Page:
Botes’s inspiration for Candyman came from meeting Bert Klein, David Klein’s son. Bert lived in New Zealand for a year while working as an animator on Lord of the Rings, and the two stayed in touch after the film. “Bert sent me an email just saying check my father’s blog, and I already knew his Dad had invented Jelly Belly, but never got much of an opportunity to question him about it. He [Bert] never really talked about it. I looked at the blog and it became immediately obvious that there was a story there. In archetypal terms, there was a man with a brilliant, creative idea, made a lot of money really fast, made a lot of people really rich, and then through a combination of his own foolishness, and his own personal weaknesses, allowed himself to be manipulated out of that particular venture and lost control of it.”
The film was produced by Bert Klein, and Botes says while the project was driven by this personal connection, he was also given a lot of space to make the film. “Bert’s motivation was twofold. One was to reclaim his Dad’s legacy for his children. He was virtually estranged from David for some time. The loss of Jelly Belly turned David into a monster. Bert went from this happy four-or-five-year-old, and then post-Jelly Belly, David became depressed and took it out on the family. Bert’s growing up was affected directly by all of this fallout. Now as an adult, with a baby in the house, he took stock, and asked ‘who was my Dad, what really happened?’ Making this movie was actually a discovery for him and effecting a reconciliation.” Botes admits “I’ve never made a movie which has brought a father and son together—that was nice.”
At its core, however, the film examines a pretty cruel situation: Klein’s giving nature and empathy for working people was preyed upon by a number of hanger-ons. Botes says the father-son reconciliation was needed to maintain some hope in amongst such a sad story. “You don’t want to hand an audience that kind of dead rat. Unless the failures are of such a scale that it’s entertaining—that didn’t happen here. David, at a moment in time, was really vulnerable and put his name on a piece of paper he should never have signed. We’ve all done that; we’ve all made some decision or lapse. Within what seemed like days, business quadrupled. And quadrupled again. Within a few years it was making millions. It must have killed him.”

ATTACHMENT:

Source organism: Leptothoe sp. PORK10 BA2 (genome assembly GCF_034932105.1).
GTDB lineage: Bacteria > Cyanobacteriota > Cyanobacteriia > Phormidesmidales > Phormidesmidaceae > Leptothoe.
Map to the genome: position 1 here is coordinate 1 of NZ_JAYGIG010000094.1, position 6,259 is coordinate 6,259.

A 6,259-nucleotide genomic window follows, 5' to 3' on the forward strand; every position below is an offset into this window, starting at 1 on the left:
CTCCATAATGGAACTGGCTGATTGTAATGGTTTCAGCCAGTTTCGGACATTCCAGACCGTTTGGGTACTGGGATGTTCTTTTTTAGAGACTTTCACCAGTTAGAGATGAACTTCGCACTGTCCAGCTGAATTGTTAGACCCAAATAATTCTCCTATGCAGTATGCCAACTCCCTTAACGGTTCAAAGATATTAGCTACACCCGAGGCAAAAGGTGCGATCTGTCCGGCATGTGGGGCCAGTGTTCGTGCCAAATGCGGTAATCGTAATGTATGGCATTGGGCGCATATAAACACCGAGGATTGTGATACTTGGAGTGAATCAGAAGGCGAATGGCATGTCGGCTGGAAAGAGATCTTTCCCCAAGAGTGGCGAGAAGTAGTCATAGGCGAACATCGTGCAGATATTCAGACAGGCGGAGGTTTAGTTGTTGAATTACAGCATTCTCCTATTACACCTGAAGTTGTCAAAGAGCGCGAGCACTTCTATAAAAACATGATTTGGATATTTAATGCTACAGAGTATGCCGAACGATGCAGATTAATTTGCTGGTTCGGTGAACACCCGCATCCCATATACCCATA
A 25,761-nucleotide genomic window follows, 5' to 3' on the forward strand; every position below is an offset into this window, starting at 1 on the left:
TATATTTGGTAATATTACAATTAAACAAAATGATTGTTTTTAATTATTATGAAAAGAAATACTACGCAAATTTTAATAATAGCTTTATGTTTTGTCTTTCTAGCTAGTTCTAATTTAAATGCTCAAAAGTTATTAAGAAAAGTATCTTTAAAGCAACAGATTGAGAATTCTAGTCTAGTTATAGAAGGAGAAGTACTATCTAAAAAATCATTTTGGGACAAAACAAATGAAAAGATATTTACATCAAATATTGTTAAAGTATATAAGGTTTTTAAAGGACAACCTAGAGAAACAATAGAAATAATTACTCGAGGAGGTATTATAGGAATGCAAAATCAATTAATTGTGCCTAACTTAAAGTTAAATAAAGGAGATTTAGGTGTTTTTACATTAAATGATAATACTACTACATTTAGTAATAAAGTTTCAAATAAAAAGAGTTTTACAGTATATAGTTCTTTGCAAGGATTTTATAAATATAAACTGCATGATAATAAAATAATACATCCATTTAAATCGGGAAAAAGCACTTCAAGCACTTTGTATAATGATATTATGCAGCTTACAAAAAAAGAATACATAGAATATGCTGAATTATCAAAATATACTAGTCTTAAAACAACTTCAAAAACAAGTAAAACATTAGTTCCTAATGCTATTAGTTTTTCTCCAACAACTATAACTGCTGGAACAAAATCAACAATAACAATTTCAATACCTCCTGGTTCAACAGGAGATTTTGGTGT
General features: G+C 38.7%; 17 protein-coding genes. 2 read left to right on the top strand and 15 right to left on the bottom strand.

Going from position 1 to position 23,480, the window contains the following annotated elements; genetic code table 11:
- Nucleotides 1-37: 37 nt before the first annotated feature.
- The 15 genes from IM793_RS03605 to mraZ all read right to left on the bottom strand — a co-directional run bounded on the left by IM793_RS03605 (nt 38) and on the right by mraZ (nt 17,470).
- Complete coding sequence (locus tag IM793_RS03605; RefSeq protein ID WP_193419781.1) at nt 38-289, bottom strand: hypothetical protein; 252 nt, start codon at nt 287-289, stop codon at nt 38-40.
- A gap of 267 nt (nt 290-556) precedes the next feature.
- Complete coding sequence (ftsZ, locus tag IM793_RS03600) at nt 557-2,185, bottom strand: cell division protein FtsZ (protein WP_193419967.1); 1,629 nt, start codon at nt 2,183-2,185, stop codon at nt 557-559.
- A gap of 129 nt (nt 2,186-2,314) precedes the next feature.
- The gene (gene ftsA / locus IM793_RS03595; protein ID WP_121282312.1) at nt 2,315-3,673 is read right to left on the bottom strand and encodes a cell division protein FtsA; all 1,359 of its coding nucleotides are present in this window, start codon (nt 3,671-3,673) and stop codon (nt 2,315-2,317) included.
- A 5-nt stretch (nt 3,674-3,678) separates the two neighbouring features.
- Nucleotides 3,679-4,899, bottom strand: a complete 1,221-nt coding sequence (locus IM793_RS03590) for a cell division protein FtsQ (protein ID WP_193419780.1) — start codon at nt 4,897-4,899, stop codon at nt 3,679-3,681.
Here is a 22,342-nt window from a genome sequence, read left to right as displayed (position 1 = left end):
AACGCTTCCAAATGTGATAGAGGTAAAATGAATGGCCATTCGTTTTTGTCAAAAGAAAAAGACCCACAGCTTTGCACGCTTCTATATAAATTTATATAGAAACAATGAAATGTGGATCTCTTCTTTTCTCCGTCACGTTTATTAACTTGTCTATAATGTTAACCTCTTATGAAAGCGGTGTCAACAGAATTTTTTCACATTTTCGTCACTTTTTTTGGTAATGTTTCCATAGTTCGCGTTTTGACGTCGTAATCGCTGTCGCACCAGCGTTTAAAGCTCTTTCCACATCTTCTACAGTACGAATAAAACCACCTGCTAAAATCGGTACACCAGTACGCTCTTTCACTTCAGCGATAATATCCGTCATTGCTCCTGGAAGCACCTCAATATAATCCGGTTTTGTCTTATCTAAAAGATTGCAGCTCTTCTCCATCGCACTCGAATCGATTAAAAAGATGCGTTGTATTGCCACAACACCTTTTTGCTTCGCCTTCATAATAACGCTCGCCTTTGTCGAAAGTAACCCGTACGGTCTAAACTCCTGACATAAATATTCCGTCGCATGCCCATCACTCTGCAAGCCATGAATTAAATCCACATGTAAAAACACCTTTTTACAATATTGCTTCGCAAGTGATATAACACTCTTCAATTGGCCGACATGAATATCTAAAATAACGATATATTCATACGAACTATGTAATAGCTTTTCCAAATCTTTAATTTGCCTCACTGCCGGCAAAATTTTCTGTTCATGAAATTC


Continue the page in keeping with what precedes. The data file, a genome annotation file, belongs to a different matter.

This loss in money was also coupled with Klein’s name being erased from the company he founded and developed. “That’s the thing which hurt David the most. He maintains that it wasn’t the 200-odd million dollars that he missed out on, it was the fact he was rubbed out. The guy who used to sign his name as Jelly Belly became a nobody overnight. And it literally was overnight.”
Botes tried to get Jelly Belly opinion on the film, particularly from the current chairman Herman G Rowland (he was Klein’s manufacturer and also bought out Klein). “I pride myself on my integrity and I had to compromise myself in this film. I wanted their point of view. All the advice that I had was that they won’t want to talk to you if you’re making a film about David. I had some misgivings about it, but we told them we were making a film about famous American candy, and the next thing I knew, they were offering us an interview with Herman. And I thought let’s do that. I went in there, and it was all going so well, and unfortunately I tipped my hand, one question too many, and it was like flicking a switch. The temperature dropped fifty degrees, and he looked at me, and asked me to turn the camera off.”
Despite this incident, Botes says that he understands Rowland’s business motives for making the move that he did, due in part to unreliability of David Klein as a business partner, and the need to raise money for a new factory to deal with a 14-month backlog. He also suggests that Klein was “a genius salesman but he thinks small. I think he was worried they were a flash in the pan and they wouldn’t last. His partner was very keen to sell as well.”
Through the making of Candyman, Botes says that although he found out David Klein is “quite an up kind of person, I’ve seen the best and worst of him now. Every person I interviewed—I interviewed over thirty people—I asked them whether they would trust David, [whether they] believed he was a truthful person. And they all did.” Botes’s moving documentary captures the realisation of small dreams and the price success can pay. And as Botes says: “The film is not about a jellybean, it’s about a man. We’re going to tell the tragic life of a man through a jellybean.”